Follow us on :


Take a look at the Recent articles

Charge-carrier-mobility-dependent-open-circuit-voltage-in-organic-and-hybrid-solar-cells

David Ompong

School of Engineering and IT, Faculty of EHSE, Charles Darwin University, Darwin, NT 0909, Australia

Jai Singh

School of Engineering and IT, Faculty of EHSE, Charles Darwin University, Darwin, NT 0909, Australia

E-mail : Jai.Singh@cdu.edu.au

DOI: 10.15761/FNN.1000108

Article
Article Info
Author Info
Figures & Data

Abstract

A better understanding of the open-circuit voltage () related losses in organic solar cells (OSCs) is desirable in order to assess their photovoltaic performance. We have derived  as a function of charge carrier mobilities (and) for organic and hybrid solar cells by optimizing the drift-diffusion current density. The  thus obtained depends on the energy difference between the highest occupied molecular orbital (HOMO) level and the quasi-Fermi level of holes of the donor material and on the ratio of the electron () and hole () mobilities in the blend. It is found that the  increases with the increase of the mobility ratio. The most loss in is contributed by the energetics of the donor and acceptor materials.

Key words

 charge carrier mobility, donor-acceptor, open-circuit voltage, organic solar cells, quasi-fermi levels

Introduction

Research interest in organic solar cells (OSCs) is currently on the increase mainly because of their cost effectiveness, flexibility, easy fabrication techniques, large scale production and the potential integration of OSCs into a wide variety of devices [1-4]. The development of new materials for photovoltaic applications coupled with device optimization has led to a dramatic increase in OSCs’ performance in recent years [5]. A major research focus now lies in finding ways for further optimization of the power conversion efficiency (PCE), guided by a deeper understanding of the fundamental processes that influence the photovoltaic properties of OSCs [6]. The following four processes of OSCs and organic hybrid solar cells (OHSCs) make them remarkably different from their inorganic counterparts: i) photon absorption and exciton generation; ii) diffusion of excitons to the donor acceptor (DA) interface; iii) dissociation and charge separation at the interface; and iv) carrier collection by the electrodes [1,2]. These four processes have to be sufficiently efficient to reduce or eliminate energy losses leading to reduction in the short-circuit current densityand open-circuit voltage, and hence, reduction in the power conversion efficiency of OSCs and OHSCs.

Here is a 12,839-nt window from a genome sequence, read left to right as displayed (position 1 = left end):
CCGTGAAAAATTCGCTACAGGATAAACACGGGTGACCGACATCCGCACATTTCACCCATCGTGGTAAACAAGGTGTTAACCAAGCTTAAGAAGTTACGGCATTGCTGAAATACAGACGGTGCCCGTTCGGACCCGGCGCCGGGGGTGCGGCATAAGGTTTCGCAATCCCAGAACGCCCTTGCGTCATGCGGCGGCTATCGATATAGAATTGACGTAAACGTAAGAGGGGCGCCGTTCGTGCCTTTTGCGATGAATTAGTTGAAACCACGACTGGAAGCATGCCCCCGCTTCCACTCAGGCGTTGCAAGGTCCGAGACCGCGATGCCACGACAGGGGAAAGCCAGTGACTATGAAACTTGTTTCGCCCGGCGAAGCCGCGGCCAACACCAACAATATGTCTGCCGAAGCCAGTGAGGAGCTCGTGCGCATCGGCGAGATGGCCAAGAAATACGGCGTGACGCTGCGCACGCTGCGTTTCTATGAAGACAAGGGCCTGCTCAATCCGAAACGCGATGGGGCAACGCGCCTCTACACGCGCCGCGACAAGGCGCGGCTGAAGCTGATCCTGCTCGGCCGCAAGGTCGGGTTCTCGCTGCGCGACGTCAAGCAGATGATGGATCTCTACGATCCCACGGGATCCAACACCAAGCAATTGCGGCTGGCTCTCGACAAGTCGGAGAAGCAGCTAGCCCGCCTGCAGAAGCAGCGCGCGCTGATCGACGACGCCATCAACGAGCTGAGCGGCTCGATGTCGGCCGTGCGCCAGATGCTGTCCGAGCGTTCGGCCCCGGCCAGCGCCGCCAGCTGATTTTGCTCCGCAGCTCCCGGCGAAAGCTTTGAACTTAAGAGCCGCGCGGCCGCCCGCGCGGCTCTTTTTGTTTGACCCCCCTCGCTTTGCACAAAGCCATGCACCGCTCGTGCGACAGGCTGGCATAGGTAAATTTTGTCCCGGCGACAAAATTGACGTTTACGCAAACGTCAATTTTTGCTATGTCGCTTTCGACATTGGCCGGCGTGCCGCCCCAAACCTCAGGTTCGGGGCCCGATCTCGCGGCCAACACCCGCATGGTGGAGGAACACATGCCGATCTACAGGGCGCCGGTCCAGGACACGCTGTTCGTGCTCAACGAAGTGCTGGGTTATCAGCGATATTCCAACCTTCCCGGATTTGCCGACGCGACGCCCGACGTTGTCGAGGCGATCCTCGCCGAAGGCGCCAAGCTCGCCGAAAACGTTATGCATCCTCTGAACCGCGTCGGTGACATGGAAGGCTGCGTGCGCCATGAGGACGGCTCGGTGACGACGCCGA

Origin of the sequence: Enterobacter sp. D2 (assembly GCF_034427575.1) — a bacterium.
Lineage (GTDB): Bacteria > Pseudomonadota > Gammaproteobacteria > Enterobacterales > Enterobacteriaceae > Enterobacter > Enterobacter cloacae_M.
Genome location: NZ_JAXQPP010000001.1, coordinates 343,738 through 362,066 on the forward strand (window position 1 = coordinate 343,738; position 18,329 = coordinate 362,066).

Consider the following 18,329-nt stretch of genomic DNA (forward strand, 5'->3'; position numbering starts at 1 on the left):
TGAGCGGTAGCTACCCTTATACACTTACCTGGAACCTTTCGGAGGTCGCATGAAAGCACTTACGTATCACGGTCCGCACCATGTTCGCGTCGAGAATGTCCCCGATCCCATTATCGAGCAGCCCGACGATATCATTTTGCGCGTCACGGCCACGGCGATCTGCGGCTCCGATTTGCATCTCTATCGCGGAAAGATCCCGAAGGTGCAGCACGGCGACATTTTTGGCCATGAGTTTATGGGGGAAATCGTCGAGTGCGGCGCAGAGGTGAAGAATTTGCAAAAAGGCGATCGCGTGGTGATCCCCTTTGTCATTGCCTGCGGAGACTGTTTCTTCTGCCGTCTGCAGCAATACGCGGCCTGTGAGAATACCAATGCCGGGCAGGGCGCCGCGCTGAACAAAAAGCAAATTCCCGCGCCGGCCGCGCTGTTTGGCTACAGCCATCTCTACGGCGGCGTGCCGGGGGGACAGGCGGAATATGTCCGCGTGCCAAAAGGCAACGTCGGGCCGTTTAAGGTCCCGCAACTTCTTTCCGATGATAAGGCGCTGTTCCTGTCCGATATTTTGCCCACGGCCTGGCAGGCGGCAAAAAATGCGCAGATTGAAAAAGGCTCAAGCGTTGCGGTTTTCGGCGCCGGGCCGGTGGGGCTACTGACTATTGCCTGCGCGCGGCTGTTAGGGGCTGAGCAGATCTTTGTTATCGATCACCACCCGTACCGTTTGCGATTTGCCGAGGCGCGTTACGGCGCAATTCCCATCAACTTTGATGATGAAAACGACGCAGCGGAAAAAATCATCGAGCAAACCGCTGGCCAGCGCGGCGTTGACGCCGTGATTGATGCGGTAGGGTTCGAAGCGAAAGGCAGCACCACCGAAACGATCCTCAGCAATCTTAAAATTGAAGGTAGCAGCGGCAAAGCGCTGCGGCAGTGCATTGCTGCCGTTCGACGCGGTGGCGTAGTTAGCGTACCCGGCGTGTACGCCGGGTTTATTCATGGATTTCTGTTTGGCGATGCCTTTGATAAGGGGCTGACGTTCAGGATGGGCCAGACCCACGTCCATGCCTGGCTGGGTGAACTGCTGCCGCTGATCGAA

The current densityin the drift-diffusion model is a function of both the electrical and chemical potentials gradients, denoted byand, respectively. In OSCs, is negligible because there is no built-in electric field like the one in inorganic solar cells due to the property of p-n junction [7]. Therefore, in OSCs and OHSCs depends mainly on the gradient of the chemical potential which is a function of as shown below. Thus, becomes a function of and by optimizingwith respect to one can determine the optimal value of  corresponding to.